Stephen Hawking's final scientific paper was just published

Stephen Hawking's final paper that he and his colleagues completed just days before his death has now been published. It's titled "Black Hole Entropy and Soft Hair," co-authored with Sasha Haco, Malcolm J. Perry, and Andrew Strominger, about the black hole information paradox. Here is the abstract:

A set of infinitesimal VirasoroL⊗VirasoroR diffeomorphisms are presented which act non-trivially on the horizon of a generic Kerr black hole with spin J. The covariant phase space formalism provides a formula for the Virasoro charges as surface integrals on the horizon. Integrability and associativity of the charge algebra are shown to require the inclusion of `Wald-Zoupas' counterterms. A counterterm satisfying the known consistency requirement is constructed and yields central charges cL=cR=12J. Assuming the existence of a quantum Hilbert space on which these charges generate the symmetries, as well as the applicability of the Cardy formula, the central charges reproduce the macroscopic area-entropy law for generic Kerr black holes.

The Guardian has a translation:

In the latest paper, Hawking and his colleagues show how some information (contained in an object that falls into a black hole) at least may be preserved. Toss an object into a black hole and the black hole’s temperature ought to change. So too will a property called entropy, a measure of an object’s internal disorder, which rises the hotter it gets.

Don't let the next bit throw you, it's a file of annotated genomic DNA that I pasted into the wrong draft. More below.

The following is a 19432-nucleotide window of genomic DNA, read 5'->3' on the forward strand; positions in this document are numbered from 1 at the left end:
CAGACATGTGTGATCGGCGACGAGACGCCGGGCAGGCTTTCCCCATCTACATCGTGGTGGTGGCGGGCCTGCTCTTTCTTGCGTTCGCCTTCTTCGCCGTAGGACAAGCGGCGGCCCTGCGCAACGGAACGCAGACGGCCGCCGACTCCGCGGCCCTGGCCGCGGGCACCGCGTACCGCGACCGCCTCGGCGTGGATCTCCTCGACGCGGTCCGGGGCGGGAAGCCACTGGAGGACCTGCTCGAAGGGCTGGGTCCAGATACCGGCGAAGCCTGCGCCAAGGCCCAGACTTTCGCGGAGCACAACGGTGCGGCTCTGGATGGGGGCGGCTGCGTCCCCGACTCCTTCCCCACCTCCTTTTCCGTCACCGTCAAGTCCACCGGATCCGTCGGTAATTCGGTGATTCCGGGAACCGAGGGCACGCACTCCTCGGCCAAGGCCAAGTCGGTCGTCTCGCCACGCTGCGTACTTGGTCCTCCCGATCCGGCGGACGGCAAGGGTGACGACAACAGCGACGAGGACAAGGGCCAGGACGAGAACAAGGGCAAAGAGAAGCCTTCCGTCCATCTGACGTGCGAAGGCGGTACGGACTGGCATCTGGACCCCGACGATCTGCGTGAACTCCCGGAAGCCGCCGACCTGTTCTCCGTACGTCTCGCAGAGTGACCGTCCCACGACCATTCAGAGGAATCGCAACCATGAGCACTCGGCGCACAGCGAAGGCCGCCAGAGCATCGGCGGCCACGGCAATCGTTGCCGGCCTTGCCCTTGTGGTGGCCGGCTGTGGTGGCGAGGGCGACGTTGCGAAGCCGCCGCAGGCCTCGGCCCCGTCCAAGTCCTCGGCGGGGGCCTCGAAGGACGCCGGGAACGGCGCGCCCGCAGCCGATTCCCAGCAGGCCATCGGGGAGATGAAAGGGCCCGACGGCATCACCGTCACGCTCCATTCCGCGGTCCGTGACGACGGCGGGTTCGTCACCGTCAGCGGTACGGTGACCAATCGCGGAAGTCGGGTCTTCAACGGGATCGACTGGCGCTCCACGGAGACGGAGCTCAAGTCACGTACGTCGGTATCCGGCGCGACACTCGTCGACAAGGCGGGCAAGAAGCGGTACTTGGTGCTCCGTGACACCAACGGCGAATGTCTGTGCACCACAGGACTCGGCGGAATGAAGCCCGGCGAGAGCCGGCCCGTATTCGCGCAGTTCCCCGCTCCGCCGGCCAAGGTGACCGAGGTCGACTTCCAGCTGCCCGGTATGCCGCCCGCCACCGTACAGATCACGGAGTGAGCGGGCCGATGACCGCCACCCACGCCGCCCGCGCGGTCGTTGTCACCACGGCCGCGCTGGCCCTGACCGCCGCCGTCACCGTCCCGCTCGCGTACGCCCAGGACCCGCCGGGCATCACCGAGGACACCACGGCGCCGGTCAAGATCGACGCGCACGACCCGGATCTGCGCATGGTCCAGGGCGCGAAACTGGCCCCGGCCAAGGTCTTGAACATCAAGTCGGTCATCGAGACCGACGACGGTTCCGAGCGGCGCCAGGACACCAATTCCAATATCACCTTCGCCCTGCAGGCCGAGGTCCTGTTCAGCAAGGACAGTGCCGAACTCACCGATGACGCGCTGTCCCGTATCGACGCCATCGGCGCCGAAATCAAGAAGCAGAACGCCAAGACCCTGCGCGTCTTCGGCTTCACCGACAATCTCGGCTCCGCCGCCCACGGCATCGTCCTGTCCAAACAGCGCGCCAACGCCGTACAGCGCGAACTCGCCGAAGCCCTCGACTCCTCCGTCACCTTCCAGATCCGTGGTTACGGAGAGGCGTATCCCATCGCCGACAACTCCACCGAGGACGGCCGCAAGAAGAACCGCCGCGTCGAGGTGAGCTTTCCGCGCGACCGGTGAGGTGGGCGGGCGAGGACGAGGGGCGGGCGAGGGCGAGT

The physicists, including Sasha Haco at Cambridge and Andrew Strominger at Harvard, show that a black hole’s entropy may be recorded by photons that surround the black hole’s event horizon, the point at which light cannot escape the intense gravitational pull.

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Hypnotic animation of how a star-forming galaxy forms

IllustrisTNG, a next-gen simulator for cosmological events, created this beautiful animation of a "late-type" star-forming galaxy. It's fascinating to watch how mind-boggling mass and energy on a mind-boggling time scale looks familiar to observable phenomena on earth. Read the rest

Stephen Hawking's PhD thesis now online

If you're craving some light reading, might I suggest Stephen Hawking's 1965 doctoral thesis "Properties of Expanding Universes." In celebration of "Open Access Week 2017," Cambridge University Library has made Hawking's 117-page thesis freely available online.

"By making my PhD thesis Open Access, I hope to inspire people around the world to look up at the stars and not down at their feet; to wonder about our place in the universe and to try and make sense of the cosmos," Hawking says. "Anyone, anywhere in the world should have free, unhindered access to not just my research, but to the research of every great and enquiring mind across the spectrum of human understanding.